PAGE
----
Newspaper Page Text
For 15 years', E. A. Littie, Besemer,.
Al:t. hLa :tid a rr on:h to keep in per
feet heawth. Lead what ho sayr:
"1 t:aur. I L.ve not us ad any et.r 11a i":r.z for
I.... ;a: t t. w it iv the berr6 for n't iver
coinrlainte. and i.Ill curo any caroio indicartn
kown. When I f:rst coumn ol to ta.n. ro
(iran:ar Li r l tieir the I'ern -I alton hrun; co.
was buying it b-y thod rten. Now I nte: tetd tiy /
It by the gro-. I iio on 1.."x each pdunk
would not bo without ii foe anythillng
is strictly vegetable, n~on-alcoholic prepa
ration, and is h ighly recommended for sick
headache. indienton, biliousness al li
r.a(onmyhi r.:id live'r 'omnplinte. Your dirug
r: e cnsl:- y'. you---25e n b -x.
Grauger Miledicine Co., Chatanoo,. Tenn.
U'NTY TitE4'.\sumll lt
The Uooks of the County T'reasurer
will he open for the collect ion of
tate, C'ontty and Commutation load
Taxes for fiscal year. 1917. at the
Treasurt'r's oflice from October 15tl
to December 31st, 1917. After 1)cem
ber 31st one per cent will be added.
After January 31st, two per cent will
be added, and after February 28th.
sevetn per cent will be added till the
15th day of M.\arch. 1918, when the
hooks will be closed.
All persons owning property In
inure than one township are request
d( to call for receipts in each of the
several townships in which the pro
perty is located. TiIs is important, as
additional cost. and genall y may b:
All able-bodied male citizens he
tween the ages of 21 and ti years of
age are liable to pay a poll tax of
$1.00 except old soldiers, who are
Px t at 5i) years of age. Comminutta
lion Rload Tax $1.5ti in lieu of road
The Tax Levy is as follows.
State Tax ......I......si* mills
Ordinary Couity Tax . m.. mills
iload and Bridge .. ... . % mills
Rtailroad lBond .. .. .. .. .. ..1 mill
Past 1nlehtednes5 ........ 1 till
Road plonds ..........1' mil
Jail Bonds ............ mill
Constitutional School Tax . . ..3 moIIs
Total .. .. .. .. .. , ..22,. m ills
Special School--Laurens Townsii
laturens No. I1 . .. .. .. ..S ts hills
Trinity-Ridge No. I .. .. .. .. S mills
Maddens No. 2 ...... . .1 mills
Narnie No. 3 .. ......... .5 mills
Blailey No. I .. ..1........ mills
Mills No.:. .. .. .. .. .. .. . I mills
Oak Grove No. It .. .. .. ....' mill
Ora No. 12 ............s mill
Special Schools.--You ngs Town:-h ilp
Youngs No.:- .. ....... . I mills
Youngs No. 2 .. . .........* mil ls
Youtngrs No. "I .. .. .I.. . m ill:
Vm:;i No. ..... .. .. .. .. ..I mtls
F'outn tain inn No. :ll .. .. .. 7 mll
a hnford No. .. . . . .. "., m ills
ra No i. .. .. . . n m ills
iunls N o. ... .. . . 3..;I mlls
nt.'1111'ir l No. .... ..... .. . miIlhi
o No. .... .. ..s mills
Sp~ecial ;c honlr -Dials 'TownS hi;:
n l l'koi 'onid No. 1...... .. mills
Dialls No. . ..t..p.. .. mll
Shiloh \o :...... .. is
I:ra l'i:-Owings No. " . .. nllis
alrs:al N..... .. ..
('ialhuirch No. 7 ... .. I ril
l Inn 0ain Inn No. :I1 .. .. ... ill"u
M2rna No*. ...... .. a
iii. II 1 ' i 1:..........7. mills
fr., 1.11No ..........2. mills
I '05' 1 illNo .. .. .mills
('soi lul \o 6.... ....3 mIlls
t'r~'~Hil \i '. ....2 mIlls
Scil Schooils--Sulivnte Townsh~p
Alt.r ilehe No. 16.. .... .... tmills
lrinotetoni No. ..........8 mills
Ptiothi' SNg "..3....4 ..Imlls
ClinkoryN Tavrn.N.17. . .1. mills
lirwetn NoI.. 7.. .. .. .. ...1 mills
Miiern No 1.... .........2 mIlls
Wtrloi No\u. 1-.................4I miills;
Odehet No. .......... ...8 mills
Iilitan o.. 1.. ...........-.mlls
hany ronf Ni. .. .... .....- mIlls
Jacksil No. .................4 mIlls
Jacks N. I................3 mills
Fpcelal Schols, CSeufletow TownshIp
Croangton ':urc 1N.... ....73 mills
Sc'tfetowni No. 1 .. .........2 mIlls
iCnrolil No. 10.. ........ ..2 mills
Oras i No. ..............8 mills
Scufotowni No. 2 .. .........3 mills
Cross il No. 4 .. .........4 mIlls
Secia Swhows ols-.HuteirTowns
Mhounte Na. by ..eck. ..o..y or-l
Huer etc . . .. .. . i
Punero. sendin .. list. .. n.4mels
Cltotnoff ....r.. ..uete ..to miend
tlnmearly andols--ive Ttownship o
'es to. Tr..a..r.. Is v.er. bilsy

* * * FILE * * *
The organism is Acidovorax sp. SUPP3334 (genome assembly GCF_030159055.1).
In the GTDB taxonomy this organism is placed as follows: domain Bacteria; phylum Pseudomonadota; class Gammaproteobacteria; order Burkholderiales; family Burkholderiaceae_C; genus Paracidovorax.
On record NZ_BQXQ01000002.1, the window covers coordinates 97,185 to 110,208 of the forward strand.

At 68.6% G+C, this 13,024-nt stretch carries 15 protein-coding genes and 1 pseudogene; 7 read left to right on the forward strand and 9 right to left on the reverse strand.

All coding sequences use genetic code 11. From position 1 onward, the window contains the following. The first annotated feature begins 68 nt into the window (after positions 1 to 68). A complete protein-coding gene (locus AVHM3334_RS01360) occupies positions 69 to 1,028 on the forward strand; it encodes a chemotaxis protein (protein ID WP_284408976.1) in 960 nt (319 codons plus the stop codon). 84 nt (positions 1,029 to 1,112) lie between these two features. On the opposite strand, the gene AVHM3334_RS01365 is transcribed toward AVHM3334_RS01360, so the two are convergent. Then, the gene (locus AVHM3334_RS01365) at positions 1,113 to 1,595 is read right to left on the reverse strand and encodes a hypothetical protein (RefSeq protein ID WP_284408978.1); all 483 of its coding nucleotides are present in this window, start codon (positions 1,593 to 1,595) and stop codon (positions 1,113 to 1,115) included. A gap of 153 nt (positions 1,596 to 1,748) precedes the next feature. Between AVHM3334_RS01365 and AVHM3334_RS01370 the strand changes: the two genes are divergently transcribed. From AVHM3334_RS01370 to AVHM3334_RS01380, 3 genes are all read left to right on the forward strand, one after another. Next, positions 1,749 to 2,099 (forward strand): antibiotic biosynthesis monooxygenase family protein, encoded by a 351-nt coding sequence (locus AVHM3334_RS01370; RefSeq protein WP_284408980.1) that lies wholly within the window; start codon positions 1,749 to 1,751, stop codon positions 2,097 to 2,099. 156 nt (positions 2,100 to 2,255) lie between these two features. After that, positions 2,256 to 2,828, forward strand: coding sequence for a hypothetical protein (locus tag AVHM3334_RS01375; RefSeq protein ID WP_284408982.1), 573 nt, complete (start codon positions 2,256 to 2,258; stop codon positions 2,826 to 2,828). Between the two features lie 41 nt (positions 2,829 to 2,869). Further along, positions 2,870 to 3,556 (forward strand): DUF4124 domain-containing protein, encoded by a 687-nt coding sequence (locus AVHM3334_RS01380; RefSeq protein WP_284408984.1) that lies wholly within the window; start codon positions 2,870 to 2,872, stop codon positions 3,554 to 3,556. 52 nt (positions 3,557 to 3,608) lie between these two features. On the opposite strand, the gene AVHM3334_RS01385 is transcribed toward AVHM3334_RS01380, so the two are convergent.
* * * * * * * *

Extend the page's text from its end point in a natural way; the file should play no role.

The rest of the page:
dlurinnte ont 1 of. .. ..h.mi
Shadilroe Nht o 2 .. Affect the mHed
SpelR ools Seuff~Is ettwtn onsip
Lantn hurh No. 3 . . . . . 30l
Lanford Noe not. ..us ..rv....ss mil
through the ma'lb hekl me and
(Csjpyrlght, by the Bobbs-Morrill Con.
"l'oor little o(ntule! It she had
riled about it. I wouldi't have cared so
itnucli. But site looked so-heartsick,
didn't shte. Fairy?"
Connie cert ainly wits heartsick. More
than that, she was i little disgusted.
She felt lerself aroused to lake action.
''hings lad gone too for (o to church
in her fath Iier's coat she could not I She
wval kel sturdily down the stireet toward
the "city"-ironically so callel. Her
face waus stony, her hanls wero
clenched. But finally ste brightened.
H1er logging steps quickened. She
And Invigorates Old People
Any doctor will tell you that the
ingredients of Vinol as printed below
contain the elements needed to im
prove the health of delicate children
and restore strength to old people.
p Cod Liver and Bef Peptones, Iron
>~ nJManganese apetonateB. twa and
Ammonium Citrat, Line and Soda
Those who hav puny, ailing or
run-down children or aged parents
may prove this at bur expense.
Besides the go4d it does childrer
and the aged th re is nothing like
Vinol to restore trength and vitality
to weak, nervou women and over
worked, run-down men.
Try it. If you are not entirely sat.
isfied, we will return your money
without question; that proves out
fairness and your protection. Mil.
lions of people have been convinced
l.' iiurens I) rug Co.. Lauareuis, S. C.
Cardtui, the woman's
tonic, helped Mrs. \Vil
liam Eversole, of Hazel
Patch, Ky. Pc"d what
she writes: "I had a 4
of my health. I was ini
bed for weeks, utnable to ~
j' get tup. I had such .a
weakness and dizzingss,
...and the pains were
very severe. A friend
toldI me I had tried every
SCardui?.. . Idid, and
soon saw it was hielpinig
~, me . . . After 12 bottles, z/
I am strorig and well."
The Woman's Tonic
Do you feel weak, diz
zy, worn-out? Is yotlr
lack of good health caused
from any of the com
plaints so commnon to
women? Then why not
give Cardul a trial? It
should aurely do for you
what It has done for so
many thousands of other
women who stlffered-It
shotild help you baCk to
Ask some lady frIend
who has taken Cardul.
She wIll tell you how It
helped her. Try Cardul.
skTpped :Tlolig ciTfo eh ieiMig- She
turned westward as she reached the
corner of the square, and walked along
that business street with shining eyes.
In front of the First National bank she
paused, but after a few seconds she
passed by. On the opposite corner was
another bank. When she reached it,
she walked in without pausing, and the
massive door swung behind her.